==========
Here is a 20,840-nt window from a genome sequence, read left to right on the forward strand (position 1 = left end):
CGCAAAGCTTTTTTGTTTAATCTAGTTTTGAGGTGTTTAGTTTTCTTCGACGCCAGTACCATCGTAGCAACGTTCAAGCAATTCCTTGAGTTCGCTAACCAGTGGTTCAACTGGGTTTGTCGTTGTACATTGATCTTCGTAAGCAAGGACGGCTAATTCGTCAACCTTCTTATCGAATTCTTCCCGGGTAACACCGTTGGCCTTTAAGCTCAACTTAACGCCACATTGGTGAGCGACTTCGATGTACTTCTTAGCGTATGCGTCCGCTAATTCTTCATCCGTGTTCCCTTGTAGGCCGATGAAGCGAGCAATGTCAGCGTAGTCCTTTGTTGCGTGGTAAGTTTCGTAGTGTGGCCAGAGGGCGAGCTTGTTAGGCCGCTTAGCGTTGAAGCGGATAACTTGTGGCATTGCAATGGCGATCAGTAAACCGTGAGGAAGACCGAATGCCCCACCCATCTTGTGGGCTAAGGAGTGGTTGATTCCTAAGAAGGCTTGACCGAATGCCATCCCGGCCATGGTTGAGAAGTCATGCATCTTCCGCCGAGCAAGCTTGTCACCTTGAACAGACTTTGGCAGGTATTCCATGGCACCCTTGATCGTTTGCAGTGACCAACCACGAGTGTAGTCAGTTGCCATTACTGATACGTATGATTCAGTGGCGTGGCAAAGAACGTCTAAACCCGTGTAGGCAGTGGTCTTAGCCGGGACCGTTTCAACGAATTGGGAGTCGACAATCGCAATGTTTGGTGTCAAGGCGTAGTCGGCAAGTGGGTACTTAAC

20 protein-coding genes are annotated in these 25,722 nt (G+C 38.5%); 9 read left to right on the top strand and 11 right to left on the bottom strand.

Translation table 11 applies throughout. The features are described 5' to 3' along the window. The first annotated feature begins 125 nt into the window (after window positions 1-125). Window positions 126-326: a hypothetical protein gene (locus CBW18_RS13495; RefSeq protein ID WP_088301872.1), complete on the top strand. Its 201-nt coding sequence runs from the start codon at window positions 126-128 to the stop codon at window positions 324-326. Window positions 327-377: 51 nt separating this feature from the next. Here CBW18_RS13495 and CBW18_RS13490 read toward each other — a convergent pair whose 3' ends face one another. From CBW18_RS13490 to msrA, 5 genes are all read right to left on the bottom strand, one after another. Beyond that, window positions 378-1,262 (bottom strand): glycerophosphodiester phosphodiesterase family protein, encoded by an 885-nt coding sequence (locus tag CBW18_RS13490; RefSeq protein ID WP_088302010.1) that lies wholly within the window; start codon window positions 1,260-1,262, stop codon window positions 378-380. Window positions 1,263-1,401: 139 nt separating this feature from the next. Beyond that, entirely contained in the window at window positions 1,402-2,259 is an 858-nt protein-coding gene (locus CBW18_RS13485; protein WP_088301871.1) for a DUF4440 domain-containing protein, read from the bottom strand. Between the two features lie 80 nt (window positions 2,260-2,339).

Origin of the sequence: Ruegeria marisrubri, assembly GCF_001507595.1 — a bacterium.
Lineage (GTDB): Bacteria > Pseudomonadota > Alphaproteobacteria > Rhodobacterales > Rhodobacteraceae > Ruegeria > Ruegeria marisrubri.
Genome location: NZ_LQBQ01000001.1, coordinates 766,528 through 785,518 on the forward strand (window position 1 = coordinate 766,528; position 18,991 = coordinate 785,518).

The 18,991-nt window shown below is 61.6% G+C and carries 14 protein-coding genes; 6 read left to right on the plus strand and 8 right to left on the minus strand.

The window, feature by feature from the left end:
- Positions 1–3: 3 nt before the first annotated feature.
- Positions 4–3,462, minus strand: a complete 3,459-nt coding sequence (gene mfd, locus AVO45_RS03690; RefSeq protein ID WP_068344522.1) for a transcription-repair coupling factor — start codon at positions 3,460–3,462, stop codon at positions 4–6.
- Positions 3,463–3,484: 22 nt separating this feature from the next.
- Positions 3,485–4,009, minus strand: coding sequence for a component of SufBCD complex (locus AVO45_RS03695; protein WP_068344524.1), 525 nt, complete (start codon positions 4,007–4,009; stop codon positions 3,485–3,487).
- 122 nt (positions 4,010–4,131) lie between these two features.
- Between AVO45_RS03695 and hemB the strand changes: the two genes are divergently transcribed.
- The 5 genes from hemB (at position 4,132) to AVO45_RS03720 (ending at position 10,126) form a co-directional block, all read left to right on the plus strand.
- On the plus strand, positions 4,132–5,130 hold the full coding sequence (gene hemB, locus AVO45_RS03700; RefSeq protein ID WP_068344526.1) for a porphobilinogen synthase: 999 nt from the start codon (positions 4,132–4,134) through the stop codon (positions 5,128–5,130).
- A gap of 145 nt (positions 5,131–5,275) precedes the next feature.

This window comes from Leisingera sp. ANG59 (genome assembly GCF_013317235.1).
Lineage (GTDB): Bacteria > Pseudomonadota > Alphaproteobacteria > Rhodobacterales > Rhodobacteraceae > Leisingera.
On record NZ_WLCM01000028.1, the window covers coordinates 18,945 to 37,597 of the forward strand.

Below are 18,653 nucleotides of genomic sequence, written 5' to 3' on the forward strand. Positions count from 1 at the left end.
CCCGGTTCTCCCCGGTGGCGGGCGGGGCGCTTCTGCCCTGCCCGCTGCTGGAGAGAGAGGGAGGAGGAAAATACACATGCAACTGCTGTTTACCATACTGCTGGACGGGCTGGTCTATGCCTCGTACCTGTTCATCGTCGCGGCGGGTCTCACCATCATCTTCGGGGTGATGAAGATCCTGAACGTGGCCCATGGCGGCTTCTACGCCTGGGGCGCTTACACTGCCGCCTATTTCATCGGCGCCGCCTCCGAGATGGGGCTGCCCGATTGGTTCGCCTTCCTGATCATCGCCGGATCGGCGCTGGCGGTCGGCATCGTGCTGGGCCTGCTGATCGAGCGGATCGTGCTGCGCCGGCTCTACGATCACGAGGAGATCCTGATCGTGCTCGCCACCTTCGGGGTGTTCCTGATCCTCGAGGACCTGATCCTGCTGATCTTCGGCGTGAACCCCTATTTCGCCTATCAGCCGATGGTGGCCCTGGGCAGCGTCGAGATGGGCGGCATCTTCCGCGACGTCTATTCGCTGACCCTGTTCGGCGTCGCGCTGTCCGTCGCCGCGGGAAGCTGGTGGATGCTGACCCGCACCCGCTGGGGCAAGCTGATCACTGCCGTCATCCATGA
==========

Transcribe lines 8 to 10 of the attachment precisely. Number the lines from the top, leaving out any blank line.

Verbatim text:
The 18,991-nt window shown below is 61.6% G+C and carries 14 protein-coding genes; 6 read left to right on the plus strand and 8 right to left on the minus strand.

The window, feature by feature from the left end:
- Positions 1–3: 3 nt before the first annotated feature.